Everything was going Australia's way, probably for the very first time in a crucial stage of World T20, when Virat Kohli unleashed himself on the Australians © Getty Images
Everything was going Australia’s way, probably for the very first time in a crucial stage of World T20, when Virat Kohli unleashed himself on the Australians © Getty Images

Australia were not that bad after all this ICC World T20 2016. The team that has achieved everything in the 50-over format and in whites have never replicated the same dominance in the shortest format of the game. They have received constant criticism, and at times there have been discussions as harsh as pitting Australia against Ireland, Oman and other Associate Nations in the qualifiers of ICC World Cup T20. However, they finally showed positives in T20Is in this version: they played like a unit; their fielding was commendable throughout the Group stage; while their bowling showed glimpses of an Australian side that once threatened the sides with an aggressive attack. In other words, they had everything in place, which made them ready to ultimately challenge for the one trophy they were still deprived of — World T20 — alas, and the cricketing gods had some other plans for them. FULL CRICKET SCORECARD: India vs Australia, Match 31, ICC World T20 2016 at Mohali

Steven Smith and co. were clueless of what awaited them just when they were so close to a semi-final spot on Sunday. They have heard of him, they have seen his heroics numerous times and have been on the receiving end of few of them. On this particular day, however, he was taking time. In fact, he was was taking an uncomfortably long time, reserving the explosives for the end. The “world-class” top-order of Shikhar Dhawan and Rohit Sharma was gone; Suresh Raina proved to be an easy catch yet again; and Shane Watson was all set to make his final journey in international cricket a memorable one. In short, everything was going Australia’s way, for the very first time in a crucial stage of World T20 since 2010.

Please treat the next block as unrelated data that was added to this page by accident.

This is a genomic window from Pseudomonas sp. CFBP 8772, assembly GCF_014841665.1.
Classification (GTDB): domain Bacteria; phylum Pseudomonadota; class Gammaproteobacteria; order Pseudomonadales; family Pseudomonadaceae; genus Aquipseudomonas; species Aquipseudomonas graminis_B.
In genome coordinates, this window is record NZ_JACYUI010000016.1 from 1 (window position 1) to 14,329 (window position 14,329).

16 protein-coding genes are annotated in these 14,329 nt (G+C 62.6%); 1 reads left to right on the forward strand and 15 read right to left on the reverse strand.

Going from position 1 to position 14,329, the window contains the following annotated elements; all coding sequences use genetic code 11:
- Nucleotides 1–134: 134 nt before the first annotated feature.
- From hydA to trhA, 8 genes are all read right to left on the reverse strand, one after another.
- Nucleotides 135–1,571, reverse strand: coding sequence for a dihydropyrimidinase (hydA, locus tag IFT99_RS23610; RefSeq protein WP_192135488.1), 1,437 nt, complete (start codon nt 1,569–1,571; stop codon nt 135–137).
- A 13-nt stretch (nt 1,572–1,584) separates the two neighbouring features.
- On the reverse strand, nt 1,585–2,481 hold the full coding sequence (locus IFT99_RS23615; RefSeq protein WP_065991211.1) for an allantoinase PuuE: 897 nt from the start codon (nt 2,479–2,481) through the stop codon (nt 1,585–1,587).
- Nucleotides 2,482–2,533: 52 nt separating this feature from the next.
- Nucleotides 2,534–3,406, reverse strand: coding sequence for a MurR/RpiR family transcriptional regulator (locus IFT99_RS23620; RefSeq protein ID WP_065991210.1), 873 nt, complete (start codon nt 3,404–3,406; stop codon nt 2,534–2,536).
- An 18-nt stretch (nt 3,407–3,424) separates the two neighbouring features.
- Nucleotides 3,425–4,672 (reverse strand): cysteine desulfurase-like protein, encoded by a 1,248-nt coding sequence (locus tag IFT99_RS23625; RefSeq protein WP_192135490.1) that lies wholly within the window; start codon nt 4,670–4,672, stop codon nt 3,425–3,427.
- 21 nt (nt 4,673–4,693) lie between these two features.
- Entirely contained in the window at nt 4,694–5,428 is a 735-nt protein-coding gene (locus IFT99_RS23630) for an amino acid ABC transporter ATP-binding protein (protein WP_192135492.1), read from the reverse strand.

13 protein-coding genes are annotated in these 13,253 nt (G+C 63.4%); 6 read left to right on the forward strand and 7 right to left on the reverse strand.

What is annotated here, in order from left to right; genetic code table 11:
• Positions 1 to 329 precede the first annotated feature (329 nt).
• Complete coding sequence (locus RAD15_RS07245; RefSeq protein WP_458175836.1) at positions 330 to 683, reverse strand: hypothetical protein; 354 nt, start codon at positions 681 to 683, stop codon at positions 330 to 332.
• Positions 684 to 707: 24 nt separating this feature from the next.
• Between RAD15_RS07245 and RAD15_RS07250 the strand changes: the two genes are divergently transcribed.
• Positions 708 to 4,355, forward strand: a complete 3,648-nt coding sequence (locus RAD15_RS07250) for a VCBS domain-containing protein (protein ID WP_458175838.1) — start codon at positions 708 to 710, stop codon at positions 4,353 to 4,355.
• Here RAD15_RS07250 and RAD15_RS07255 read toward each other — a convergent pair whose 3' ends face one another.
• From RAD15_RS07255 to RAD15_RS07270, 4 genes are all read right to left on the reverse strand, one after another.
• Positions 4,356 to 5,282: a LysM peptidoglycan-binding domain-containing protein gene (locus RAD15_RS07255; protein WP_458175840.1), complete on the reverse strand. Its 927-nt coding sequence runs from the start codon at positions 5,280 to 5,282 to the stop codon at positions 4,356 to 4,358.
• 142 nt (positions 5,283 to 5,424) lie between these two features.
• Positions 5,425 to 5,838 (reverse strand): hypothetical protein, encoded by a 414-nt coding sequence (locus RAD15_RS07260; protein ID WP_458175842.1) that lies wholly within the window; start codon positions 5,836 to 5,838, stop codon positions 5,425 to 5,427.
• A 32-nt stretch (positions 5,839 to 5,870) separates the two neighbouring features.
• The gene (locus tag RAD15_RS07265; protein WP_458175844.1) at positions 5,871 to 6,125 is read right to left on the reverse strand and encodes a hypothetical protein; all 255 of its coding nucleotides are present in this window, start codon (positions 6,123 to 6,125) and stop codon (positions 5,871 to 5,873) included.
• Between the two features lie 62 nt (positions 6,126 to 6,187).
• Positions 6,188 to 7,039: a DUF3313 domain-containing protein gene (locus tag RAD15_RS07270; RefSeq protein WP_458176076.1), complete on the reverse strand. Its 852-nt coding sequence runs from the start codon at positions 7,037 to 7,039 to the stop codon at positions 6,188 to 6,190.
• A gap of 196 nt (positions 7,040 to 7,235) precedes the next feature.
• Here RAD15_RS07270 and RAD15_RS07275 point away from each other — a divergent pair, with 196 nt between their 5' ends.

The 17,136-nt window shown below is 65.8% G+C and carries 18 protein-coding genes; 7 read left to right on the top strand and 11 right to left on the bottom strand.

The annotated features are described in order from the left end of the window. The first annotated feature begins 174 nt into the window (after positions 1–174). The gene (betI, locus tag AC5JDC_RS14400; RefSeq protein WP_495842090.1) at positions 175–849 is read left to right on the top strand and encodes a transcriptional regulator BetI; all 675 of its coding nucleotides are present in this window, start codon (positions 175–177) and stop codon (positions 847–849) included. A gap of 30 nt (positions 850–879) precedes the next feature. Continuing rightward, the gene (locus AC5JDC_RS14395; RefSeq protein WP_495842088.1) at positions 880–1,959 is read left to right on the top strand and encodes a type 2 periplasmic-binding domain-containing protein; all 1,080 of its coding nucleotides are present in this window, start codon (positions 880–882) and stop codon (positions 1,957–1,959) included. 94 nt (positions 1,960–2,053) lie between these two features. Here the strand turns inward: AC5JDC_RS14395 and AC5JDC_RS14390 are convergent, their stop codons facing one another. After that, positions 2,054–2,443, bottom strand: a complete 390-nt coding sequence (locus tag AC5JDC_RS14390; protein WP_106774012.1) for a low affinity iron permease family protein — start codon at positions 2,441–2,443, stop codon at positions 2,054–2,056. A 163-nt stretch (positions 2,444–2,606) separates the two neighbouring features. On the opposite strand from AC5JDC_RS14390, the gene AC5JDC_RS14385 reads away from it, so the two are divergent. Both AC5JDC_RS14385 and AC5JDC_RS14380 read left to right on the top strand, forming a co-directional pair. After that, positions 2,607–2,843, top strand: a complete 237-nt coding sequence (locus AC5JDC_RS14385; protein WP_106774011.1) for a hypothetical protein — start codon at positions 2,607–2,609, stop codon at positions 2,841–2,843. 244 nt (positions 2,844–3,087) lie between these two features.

Then Virat Kohli unleashed himself on the Australians.

India need 67 off 6 overs with Kohli at crease. MS Dhoni walks in. Kohli was on 35  from 30 balls. His last boundary was eight balls ago. The pressure was visible, or at least we thought it was. He failed to go for a big shot even in the next five deliveries. The asking rate was rocketing. The Mohali crowd had gone silent. There was the glow of anticipation on Australian faces. They had probably even started dreaming of the flight to Mumbai for the big match against West Indies (they will take the flight anyway, en route home).

Australia have won enough hearts with their brand of cricket. Unfortunately, on Sunday they knew, almost the entire PCA Stadium was cheering for India. That made their dominance over the hosts even more special. Maybe there was support, some support, from a tiny section of Indian fans at the ground and glued to the television sets and live ball-by-ball text coverage [I was one of these supporters] were vouching for them.

Until the 17th over, Australia had the control; singles were not causing them any harm, and that was how India were getting their runs. Watson had just finished his quota of 4 overs, picking two wickets and giving away just 23 runs. An unbeaten 18 off 16 in the first innings followed by 2 for 23 were perfect numbers in the what eventually became the final match for the Australian veteran’s career.